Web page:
CX/UX – Only one letter different? Well, more than one letter, but there are a lot of similarities between Customer Experience and User Experience work. Professionals with either focus work to learn about people by doing research!
The Similarities of Customer Experience and User Experience
Customer and User Experience goals and process are often similar. Both have:
- A sense that business is not just about selling and buying, but about satisfying needs and providing value while making money.
- A concern about the problems that happen when we make assumptions and respect for the power of good data.
- Interest in the data collected from current or potential customers.
- Respect for people who use products and services and who are customers and clients.
- A belief that ordinary people can provide useful information about products and services.
The Differences of Customer Experience and User Experience
- Customer Experience Research – While the differences seem to be mostly about methods, the data collected may provide different answers. Customer Experience Research prefers data from large numbers of people to predict probable behavior when many people are taking similar actions, asks for opinions about a feature, product, or brand and often collects answers to specific questions. People often report personal opinions and say what they believe to be true. CX research often learns things like:
- I like this product.
- I don’t need that feature.
- I would buy the product if available.
- I would give it a 3 out of 5 in terms of being difficult to use.
- I would recommend this product to others.
This is valuable information!
- User Experience Research – UX research focuses on data collected from small numbers of people who are like real users of the product and services. Most of the research is done with individuals rather than groups of people. Asking questions may be part of the process. A key difference with user experience research is that people are observed in realistic settings where they are attempting to complete appropriate tasks. The focus is on behavior, not just opinions, like:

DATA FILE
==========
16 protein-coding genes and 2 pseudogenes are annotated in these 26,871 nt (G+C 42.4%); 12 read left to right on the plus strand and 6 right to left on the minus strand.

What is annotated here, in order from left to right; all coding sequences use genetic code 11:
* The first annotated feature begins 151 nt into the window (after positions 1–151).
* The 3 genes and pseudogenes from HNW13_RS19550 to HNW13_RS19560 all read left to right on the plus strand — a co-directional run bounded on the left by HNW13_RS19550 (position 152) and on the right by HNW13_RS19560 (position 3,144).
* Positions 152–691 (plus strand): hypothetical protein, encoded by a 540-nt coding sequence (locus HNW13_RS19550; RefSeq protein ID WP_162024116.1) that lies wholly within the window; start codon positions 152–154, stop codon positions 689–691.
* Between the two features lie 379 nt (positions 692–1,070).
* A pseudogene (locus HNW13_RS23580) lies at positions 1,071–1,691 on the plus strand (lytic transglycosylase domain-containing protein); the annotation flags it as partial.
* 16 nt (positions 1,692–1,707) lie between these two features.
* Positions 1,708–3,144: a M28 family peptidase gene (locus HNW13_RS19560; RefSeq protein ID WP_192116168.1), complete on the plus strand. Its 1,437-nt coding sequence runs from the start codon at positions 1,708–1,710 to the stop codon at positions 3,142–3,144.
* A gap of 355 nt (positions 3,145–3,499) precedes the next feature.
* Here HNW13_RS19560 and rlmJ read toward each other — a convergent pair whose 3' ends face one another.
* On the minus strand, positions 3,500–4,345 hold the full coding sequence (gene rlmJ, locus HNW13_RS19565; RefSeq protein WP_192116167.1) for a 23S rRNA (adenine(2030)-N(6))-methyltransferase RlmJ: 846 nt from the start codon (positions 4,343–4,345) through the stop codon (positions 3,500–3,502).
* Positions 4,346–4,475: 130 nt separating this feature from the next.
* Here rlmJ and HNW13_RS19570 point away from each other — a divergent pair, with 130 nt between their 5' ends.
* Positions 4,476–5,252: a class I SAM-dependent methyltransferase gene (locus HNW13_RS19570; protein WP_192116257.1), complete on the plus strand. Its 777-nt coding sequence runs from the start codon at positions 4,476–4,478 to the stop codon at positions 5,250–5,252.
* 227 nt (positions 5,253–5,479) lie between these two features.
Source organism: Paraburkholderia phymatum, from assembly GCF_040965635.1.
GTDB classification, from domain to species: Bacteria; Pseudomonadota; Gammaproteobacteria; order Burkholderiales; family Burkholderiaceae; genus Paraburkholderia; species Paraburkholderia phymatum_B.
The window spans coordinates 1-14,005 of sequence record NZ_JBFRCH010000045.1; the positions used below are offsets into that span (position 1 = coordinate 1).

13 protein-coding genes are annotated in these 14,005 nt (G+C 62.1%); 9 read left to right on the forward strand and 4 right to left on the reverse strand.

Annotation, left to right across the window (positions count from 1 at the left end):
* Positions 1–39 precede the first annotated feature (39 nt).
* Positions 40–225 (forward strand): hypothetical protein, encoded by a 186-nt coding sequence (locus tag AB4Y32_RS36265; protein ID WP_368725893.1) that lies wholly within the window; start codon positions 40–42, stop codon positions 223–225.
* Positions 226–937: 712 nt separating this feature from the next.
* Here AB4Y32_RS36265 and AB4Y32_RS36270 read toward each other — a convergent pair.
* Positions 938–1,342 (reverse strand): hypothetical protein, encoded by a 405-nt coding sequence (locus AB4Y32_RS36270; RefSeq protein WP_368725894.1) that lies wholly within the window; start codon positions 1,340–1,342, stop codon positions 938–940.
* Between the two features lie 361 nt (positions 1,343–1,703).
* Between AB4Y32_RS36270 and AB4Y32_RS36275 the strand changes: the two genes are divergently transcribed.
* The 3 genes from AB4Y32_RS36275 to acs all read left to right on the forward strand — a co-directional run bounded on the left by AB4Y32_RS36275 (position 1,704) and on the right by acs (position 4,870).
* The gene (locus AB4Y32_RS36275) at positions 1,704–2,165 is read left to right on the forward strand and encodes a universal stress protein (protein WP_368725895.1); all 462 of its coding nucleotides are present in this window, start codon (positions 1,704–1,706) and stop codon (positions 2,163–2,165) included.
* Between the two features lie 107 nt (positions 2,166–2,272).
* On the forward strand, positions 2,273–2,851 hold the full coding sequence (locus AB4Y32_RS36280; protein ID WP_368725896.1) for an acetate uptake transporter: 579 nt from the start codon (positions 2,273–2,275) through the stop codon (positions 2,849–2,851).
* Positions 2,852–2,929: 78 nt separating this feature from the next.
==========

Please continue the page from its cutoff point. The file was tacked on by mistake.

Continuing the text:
- Several people had difficulty finding the login fields
- All people observed were able to select the desired product.
- Only one of the people was able to complete the checkout process without errors.
- People often looked for features that were not included in the current design, such as a search function.
Why are these differences important?
At Gravitydrive we know that behavior is more likely to tell us what people will really do. Our experience when watching people try to use products is that they often believe they are successful, even when they have not completed a task or action correctly. Users say they find a product satisfying or easy to use, even when they have had difficulty while using it. And users often express confusion and frustration, but blame themselves for their problems using the product. Their behavior does not always match what they say soI tend to believe the behavior!
Customers purchase products and services. Users make decisions, love or hate your brand, get confused, use your product every day, buy things and become customers and clients.
Because we continue to learn from each other, I suspect that CX and UX methodologies and data collection methods will continue to merge/overlap. The goals are the same in many aspects – to create products and services that are useful, usable, and appealing
and to communicate their benefits to potential customers.
We continue to have much to learn!